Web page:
Eunice Rojas
Furman University
Daniel Sarkela
University of Florida
Chapter 2 Putting Eggs in One Basket: Political Discourse and Action During the Covid-19
Vaccination Rollout in Chile
Kelly Bauer
George Washington University
Claudio Villalobos Dintrans
Independent Researcher
Pablo Villalobos Dintrans
Millennium Institute for Care Research
Chapter 3 Covid-19, Human Rights and Denialism in Brazil: How has Former President Jair Bolsonaro Adopted a Denialist Rhetoric to Covid-19, Early Treatment and the Use of Vaccines?
Ulisses Terto Neto
Goiás State University, UEG, Brazil
Caio Augusto Guimarães de Oliveira
Federal University of Goiás, UFG, Brazil
Luciano Rodrigues Castro
Federal University of Goiás, UFG, Brazil
Ana Paula de Castro Neves
Federal University of Goiás, UFG, Brazil
Chapter 4 “Monstruos” and “Mujeres Callejeras”: Covid-19, Gender-based Violence and Discourses of Blame in Peru
Saskia Zielińska
King’s College London
Chapter 5 Aborting in Isolation: Testimonial Narratives, Affect and Feminist Political Identities in Covid-19 Argentina
Lea Happ
King’s College London
Chapter 6 When Community Utopias Neutralise Biomedical Morals: The Poetry of Covid-19 in Peru and Chile
Daniel A. Romero Suárez
Pontificia Universidad Católica del Perú
Chapter 7 Pasajeras: A Lockdown Anthology as Female Solidarity
Across Borders
Katie Brown
University of Exeter
Chapter 8 Nothing is Normal, Everything is Normal: Disruption and Continuity in Guayaquil’s Pandemic Experience
Andrea Espinoza Carvajal
University of Exeter
Luis Medina Cordova
University of Birmingham
Chapter 9 The End of The World: Decoding the Ideological Framework of Latin American Pandemic Narrative Today
Barbara Ann French
Germanna Community College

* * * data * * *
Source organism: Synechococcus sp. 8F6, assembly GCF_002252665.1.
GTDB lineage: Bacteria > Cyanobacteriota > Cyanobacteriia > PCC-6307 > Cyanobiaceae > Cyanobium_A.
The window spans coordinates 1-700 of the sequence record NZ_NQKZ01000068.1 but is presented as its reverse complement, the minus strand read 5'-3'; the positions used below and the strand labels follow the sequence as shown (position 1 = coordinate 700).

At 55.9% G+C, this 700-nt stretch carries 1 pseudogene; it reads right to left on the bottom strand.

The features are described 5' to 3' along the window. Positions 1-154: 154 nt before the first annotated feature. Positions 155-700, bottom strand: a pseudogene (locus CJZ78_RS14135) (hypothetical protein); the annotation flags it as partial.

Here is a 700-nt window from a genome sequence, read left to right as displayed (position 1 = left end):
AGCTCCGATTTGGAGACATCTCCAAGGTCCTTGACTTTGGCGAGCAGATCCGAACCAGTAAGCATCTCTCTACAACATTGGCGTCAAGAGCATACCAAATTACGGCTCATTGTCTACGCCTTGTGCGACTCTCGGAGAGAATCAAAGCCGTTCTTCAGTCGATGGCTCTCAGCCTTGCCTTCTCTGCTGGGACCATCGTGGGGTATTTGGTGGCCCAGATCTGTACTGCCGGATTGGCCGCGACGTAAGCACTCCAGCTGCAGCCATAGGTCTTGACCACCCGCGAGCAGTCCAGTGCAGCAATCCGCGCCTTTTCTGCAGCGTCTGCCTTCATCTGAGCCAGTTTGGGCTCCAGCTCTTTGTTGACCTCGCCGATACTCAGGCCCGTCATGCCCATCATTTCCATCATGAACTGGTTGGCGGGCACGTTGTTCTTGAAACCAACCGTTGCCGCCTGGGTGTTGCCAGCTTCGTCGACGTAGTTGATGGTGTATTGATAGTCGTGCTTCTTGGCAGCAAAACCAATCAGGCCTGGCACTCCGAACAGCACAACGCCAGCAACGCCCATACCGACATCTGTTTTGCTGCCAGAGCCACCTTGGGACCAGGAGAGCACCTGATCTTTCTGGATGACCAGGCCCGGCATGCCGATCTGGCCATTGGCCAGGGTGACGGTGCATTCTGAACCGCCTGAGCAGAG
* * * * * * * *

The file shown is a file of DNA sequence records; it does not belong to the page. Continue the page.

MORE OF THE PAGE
Chapter 10 Costa Rica Trabaja y Se Cuida: Oral Historical Reflections on Pandemic Inequities
Carmen Coury
Southern Connecticut State University
Chapter 11 The Collective Narratives of Covid-19 in Guatemala: The State, The Church, The People
Trudy Mercadal
Independent Researcher

Andrea Espinoza Carvajal is a postdoctoral fellow at the University of Exeter, United Kingdom. She specialises in violence against women in Latin America, particularly in Ecuador and the Andean region. Her work focuses on how women react, adapt, and/or normalise behaviours to survive, endure or disrupt hierarchical and subordinative power structures. Her research follows a feminist and decolonial epistemology and relies on ethnographic and arts-based research methods. She holds an MSc in Latin American Development and a PhD in Gender and Development from King’s College London.

Luis Medina Cordova is a Lecturer in Modern Languages at the University of Birmingham, United Kingdom. He specialises in the study of contemporary Ecuadorian and Latin American writing. After being awarded a PhD in Latin American Studies by King’s College London in 2020, he has held teaching positions at King’s College London and the University of Manchester. In 2021, he won the Association of Hispanists of Great Britain & Ireland Publication Prize. His monograph, 'Imagining Ecuador', published in 2022 by Tamesis Books, explores contemporary Ecuadorian fiction, its connections with economic phenomena and its impacts on the study of World Literature.

Covid-19 in Latin America, Covid-19 narratives, coronavirus in Latin America, Covid-19 narrative analysis, coronavirus pandemic in Latin America

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Book Title

Pandemic and Narration: Covid-19 Narratives in Latin America





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Publication date

July 2024